This article is based on the WRF’23 Loudspeaker Event organised by the African Circular Economy Network, Chatham House, Het Groene Brein and Turntoo on July 4, 2023. Below the event organisers provide an overview of the main discussions and takeaways of the event and invite you to join the conversation for this innovative idea to drive sustainability in the minerals and metals sector. Discover how resource leasing can drive the circular economy transition and create fair value chains.
The potential benefits of Maas would be:
- Contribution to transparent and accountable mineral resource governance – Maas models would allow governments and society more broadly to retain control over the natural resources
- Addressing the ‘resource curse’ – MaaS offers an alternative to the traditional model of ‘linear’ extractive-led growth
- Incentives for stock management and circularity – reducing waste, improving resource efficiency, promoting new product innovation
- Addressing chokepoints and price volatility of materials needed for the energy transition – amounts of available primary materials smaller than the demand requirements
- Win-win partnerships between Europe and Africa – implementing high ESG standards and local value creation
- Royalty payments can be used to fund socio-economic development programmes – in line with just transition mechanisms
The event explored the following questions relating to Maas moving from concept to reality:
- What are the governance mechanisms and traceability protocols necessary to ensure the responsible and sustainable use of resources through Materials-as-a-Service arrangements?
- How can corporate resource procurement systems be re-designed to support MaaS and promote the transition to more circular business models?
- How will the rents generated by MaaS be managed in a transparent and accountable manner, with the objective of maximizing the benefits to the local communities and the host country?
- How can Materials-as-Service be facilitated by digital product passports?
- What government policies and incentives will be necessary to enable MaaS models?
- What are key materials value chains to start the shift to MaaS models?
Brief Summary of ‘Materials as a Service (MaaS) in the Minerals and Metals Sector – WRF23 Loudspeaker Event
Introduction to Materials-as-a-Sevice by Sabine Oberhuber
Sabine Oberhuber introduced the Materials as a Service model as developed in 2013 by Turntoo. The model is based on the idea that resource rich countries / communities retain the ownership of metals and minerals mined on their territory and sell the materials as a service. This means instead of selling the materials themselves only the usufruct (the right to use these materials and gain a benefit from their use) would be sold along the value chain. The sale of the usufruct would be combined with the contractual obligation to guarantee the recoverability of materials at any point in time.
Consequently, every player in the value chain would be obliged to design, produce and sell their respective parts or final products in a circular manner – and as a result every product, every building would become a ‘material depot’. In addition to the current ‘value creation chain’ a ‘value sustain chain’ would be established in which materials can be circulated in continuous flows.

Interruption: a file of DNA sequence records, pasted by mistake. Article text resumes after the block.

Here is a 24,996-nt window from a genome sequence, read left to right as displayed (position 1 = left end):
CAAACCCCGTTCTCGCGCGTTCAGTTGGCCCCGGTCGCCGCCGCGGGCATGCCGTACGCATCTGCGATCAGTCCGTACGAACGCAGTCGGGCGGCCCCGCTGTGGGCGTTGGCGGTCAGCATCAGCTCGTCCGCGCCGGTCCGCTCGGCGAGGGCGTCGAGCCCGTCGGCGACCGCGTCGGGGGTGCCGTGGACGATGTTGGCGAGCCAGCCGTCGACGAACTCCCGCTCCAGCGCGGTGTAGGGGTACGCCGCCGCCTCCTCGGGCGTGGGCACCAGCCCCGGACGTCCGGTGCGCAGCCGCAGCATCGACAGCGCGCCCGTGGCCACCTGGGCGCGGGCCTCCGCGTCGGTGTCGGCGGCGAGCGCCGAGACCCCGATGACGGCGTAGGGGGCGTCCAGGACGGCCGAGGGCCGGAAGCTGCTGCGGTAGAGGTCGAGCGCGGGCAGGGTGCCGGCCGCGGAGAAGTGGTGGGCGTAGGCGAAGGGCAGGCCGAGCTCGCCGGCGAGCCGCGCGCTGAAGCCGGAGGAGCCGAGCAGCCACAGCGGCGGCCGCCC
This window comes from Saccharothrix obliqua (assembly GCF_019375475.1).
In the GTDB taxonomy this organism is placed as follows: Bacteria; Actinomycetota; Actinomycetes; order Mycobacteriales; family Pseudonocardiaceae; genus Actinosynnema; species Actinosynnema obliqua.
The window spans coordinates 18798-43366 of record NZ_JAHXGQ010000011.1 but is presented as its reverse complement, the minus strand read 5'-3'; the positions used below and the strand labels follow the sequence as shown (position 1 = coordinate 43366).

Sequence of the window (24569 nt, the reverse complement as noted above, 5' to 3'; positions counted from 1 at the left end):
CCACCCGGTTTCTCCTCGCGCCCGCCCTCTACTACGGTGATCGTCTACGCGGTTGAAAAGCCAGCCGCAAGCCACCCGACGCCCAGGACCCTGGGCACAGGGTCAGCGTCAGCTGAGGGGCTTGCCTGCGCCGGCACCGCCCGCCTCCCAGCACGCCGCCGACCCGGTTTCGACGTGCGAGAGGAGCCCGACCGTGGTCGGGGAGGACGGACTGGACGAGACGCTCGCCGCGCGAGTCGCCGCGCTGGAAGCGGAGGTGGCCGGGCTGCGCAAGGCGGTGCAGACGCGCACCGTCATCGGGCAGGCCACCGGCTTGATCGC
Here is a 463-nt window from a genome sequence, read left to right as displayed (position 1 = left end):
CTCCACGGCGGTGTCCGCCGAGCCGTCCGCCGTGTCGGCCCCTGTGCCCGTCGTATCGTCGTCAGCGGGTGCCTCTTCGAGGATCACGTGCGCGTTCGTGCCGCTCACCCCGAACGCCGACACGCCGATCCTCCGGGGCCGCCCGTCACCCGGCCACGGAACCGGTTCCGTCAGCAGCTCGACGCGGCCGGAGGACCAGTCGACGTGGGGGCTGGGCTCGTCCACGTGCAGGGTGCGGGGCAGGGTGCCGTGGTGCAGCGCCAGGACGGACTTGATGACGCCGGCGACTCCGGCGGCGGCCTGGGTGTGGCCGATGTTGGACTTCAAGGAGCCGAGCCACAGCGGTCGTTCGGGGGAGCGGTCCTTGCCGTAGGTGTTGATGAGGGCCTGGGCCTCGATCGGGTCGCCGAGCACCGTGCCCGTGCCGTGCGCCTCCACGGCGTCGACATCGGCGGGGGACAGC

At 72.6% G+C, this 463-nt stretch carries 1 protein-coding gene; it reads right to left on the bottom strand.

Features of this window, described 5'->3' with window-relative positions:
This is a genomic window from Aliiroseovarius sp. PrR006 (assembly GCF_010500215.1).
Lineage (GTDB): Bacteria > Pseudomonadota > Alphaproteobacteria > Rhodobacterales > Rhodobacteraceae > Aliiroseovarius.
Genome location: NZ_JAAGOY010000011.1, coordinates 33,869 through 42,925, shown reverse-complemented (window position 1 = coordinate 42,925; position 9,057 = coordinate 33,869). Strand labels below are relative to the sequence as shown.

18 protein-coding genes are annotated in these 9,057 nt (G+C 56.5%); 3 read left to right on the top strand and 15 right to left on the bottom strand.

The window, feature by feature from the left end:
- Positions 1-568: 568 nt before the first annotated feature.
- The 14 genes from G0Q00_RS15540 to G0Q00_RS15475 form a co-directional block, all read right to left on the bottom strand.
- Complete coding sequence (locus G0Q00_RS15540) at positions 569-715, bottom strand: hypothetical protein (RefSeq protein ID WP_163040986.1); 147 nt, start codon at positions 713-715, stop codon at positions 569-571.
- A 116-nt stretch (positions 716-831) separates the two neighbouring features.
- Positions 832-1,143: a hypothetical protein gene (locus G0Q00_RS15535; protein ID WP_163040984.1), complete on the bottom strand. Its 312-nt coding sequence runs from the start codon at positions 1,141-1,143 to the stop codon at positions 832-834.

Equally important, a continuous financial flow to the countries of origin resulting from the rents paid for the materials would be established. This would imply that resource rich countries would start to benefit from the value creation generated with “their” material even after mines have been closed. In this way the current inequalities in the mining system could be bridged, not only for present but also for future generations, which in the current system will only be left with an empty mine.
To facilitate this Materials-as-a-Service system a whole range of system adaptations will be necessary starting from the documentation and tracking of materials, the development of new contractual, legal and trade agreements to finding ways of establishing a robust mechanism to let communities benefit from the financial flows generated.
The webinar intended to address these system adaptations and discuss the benefits and barriers to the introduction of a Material-as-a-Service model with renown experts from the field of circular economy, finance, mining, and property law.
Reflection by Patrick Schröder
Patrick Schröder highlighted that MaaS could be an important approach to advance circularity across mineral and metal supply chains. Furthermore, it could be a key approach to narrow the ‘circularity divide’ between Global North and Global South in the transition to a circular economy. However, MaaS has not yet been explicitly linked to the international circular economy transition and trade discussions. MaaS would also be a potential approach to facilitate a just transition from linear to circular value chains.
It could help recognizing rights to resources, resolve competing development interests and rectify existing inequities at an international level between countries, and on local level where in many cases communities do not benefit from current extractive activities. Getting started with Maas models for circularity could focus on specific metal value chains, such as “aluminium-as-a-service” which could link primary extraction and processing all the way to end-users and consumers.
Reflection by Ken Webster
Ken Webster shared his perspective on MaaS, which he sees as part of a very important discussion on what to do with economic rents. An allied concept currently discussed in this context is the Universal Basic Dividend. One of the central questions is how to organise the governance of such a system. The equal distribution of income generated by MaaS, should not be endowed to the state, but to a fiduciary trust which task would be to manage the capital and give out dividends to individual beneficiaries comparable to the Alaska Permanent dividend fund or the Government Pension Fund of Norway.